However, these judicial hearings go on and on, the most recent last month for several days, with the Crown Attorney trying over and over again to associate Zundel with a veritable litany of questionable or disreputable persons or groups -nearly all on hearsay, without producing anything concrete or any witness who could be cross-examined on these allegations.
Reminiscent of Stalinist 'justice'
As Mr. Zundel, in ill-fitting prison garb, faces this seemingly endless medieval 'star-chamber' type of inquisition, he is obliged to have legal counsel -- no state-paid legal aid here - paid for by himself! In Toronto, that's $200 or more an hour! Yet, he's chained in prison, unable to work or earn even a dollar to pay for anything except by alms.
Worse still, for decades Mr. Zundel has suffered from cancer, which he's kept under control by diet and the use of herbal medicines. In prison he is denied this treatment, as his cancerous growth begins to spread and his health deteriorate.
Paul Fromm, in a Sept. 18th press conference stated: "Ernst Zundel has been held in prison since February 19. On May 1, he was served with a CSIS 'national security' certificate co-signed by Solicitor-General Wayne Easter and Immigration Minister Denis Coderre. Under the amended Immigration and Refugee Protection Act, this is the equivalent of a deportation order …"
Mr. Fromm then posed the rhetorical question: "How is a dissident publisher a threat to Canada's national security? National security is carefully defined in the CSIS Act ... (which) makes clear that protest and non-violent dissent, however controversial, are not threats to national security."
This whole case is fraudulent
The truth is that Ernst Zundel is a long-time resident of Canada, who for decades has strived to re-establish the honour and integrity of his fatherland (Germany), and in his efforts has incurred the bitter opposition of certain influential Jewish individuals and groups who want him silenced one way or another.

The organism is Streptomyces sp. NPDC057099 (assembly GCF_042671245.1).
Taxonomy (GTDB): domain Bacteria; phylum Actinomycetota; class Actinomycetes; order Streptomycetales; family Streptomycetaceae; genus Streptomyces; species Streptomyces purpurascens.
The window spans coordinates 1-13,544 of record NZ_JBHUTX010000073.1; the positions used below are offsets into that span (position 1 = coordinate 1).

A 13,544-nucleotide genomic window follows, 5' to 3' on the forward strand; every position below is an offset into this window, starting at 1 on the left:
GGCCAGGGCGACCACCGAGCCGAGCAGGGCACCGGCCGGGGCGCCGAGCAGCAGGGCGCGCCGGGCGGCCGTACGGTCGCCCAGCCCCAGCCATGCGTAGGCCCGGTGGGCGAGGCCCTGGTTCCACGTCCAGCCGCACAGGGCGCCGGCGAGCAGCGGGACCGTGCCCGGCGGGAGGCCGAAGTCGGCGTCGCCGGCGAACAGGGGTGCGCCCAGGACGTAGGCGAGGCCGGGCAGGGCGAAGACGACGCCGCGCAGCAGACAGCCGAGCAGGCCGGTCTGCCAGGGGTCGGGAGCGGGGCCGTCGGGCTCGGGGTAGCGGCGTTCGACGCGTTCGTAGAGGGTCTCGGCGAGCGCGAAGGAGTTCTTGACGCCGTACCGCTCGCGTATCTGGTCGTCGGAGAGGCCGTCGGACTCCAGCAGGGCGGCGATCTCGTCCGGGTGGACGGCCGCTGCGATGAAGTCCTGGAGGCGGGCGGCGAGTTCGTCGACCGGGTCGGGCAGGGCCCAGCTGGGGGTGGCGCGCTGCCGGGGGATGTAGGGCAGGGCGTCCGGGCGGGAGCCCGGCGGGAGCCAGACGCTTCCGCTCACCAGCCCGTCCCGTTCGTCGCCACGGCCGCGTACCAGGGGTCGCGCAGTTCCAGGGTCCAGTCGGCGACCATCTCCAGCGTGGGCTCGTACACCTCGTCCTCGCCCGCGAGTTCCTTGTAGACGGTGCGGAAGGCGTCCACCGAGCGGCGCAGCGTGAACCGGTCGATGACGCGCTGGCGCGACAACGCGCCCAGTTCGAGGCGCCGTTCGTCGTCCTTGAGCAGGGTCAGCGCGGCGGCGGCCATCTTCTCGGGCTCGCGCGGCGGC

But the reality is that Mr. Zundel is no terrorist, no criminal, and no security threat to Canada whatsoever. His whole life and record in Canada attests to this fact. Yet, today, as we enjoyed Thanksgiving Day with our family and friends and now prepare for a joyous Christmas, 64-year-old Ernst Zundel, torn away from his wife, lies in torment, incarcerated in the chains of tyranny in a Toronto jail! This, my friends and compatriots, right here in Our Canada!!!
There is, indeed, in this whole fraudulent case, an act of criminal terror. But Ernst Zundel is not the criminal -- but the victim. And it's the responsibility of every Canadian, when made aware of this shameful situation, to write or contact their MP and others in authority demanding that this situation be rectified.

A Special Enterprise Report

Philosophy, Finance, Economics, ETC

Free speech falls prey to 'human rights'
The August 18th National Post published the following article by Ian Hunter, Professor Emeritus in the Faculty of Law at the University of Western Ontario.
Time was when freedom of speech was considered the cornerstone of democracy. No more -- at least not in Canada. Of course, Canadians are not very keen on democracy, either, being content to be ruled in perpetuity by a combination of courts and the Liberal party.
Freedom of speech is protected by the First Amendment to the U.S. Constitution, and by Section 2 of our Charter of Rights. Everyone likes rights on paper; for that matter, we like free speech, too, as long as the speech in question is soothing, anodyne and we happen to agree with it. We don't much like freedom for speech that offends us, or with which we disagree.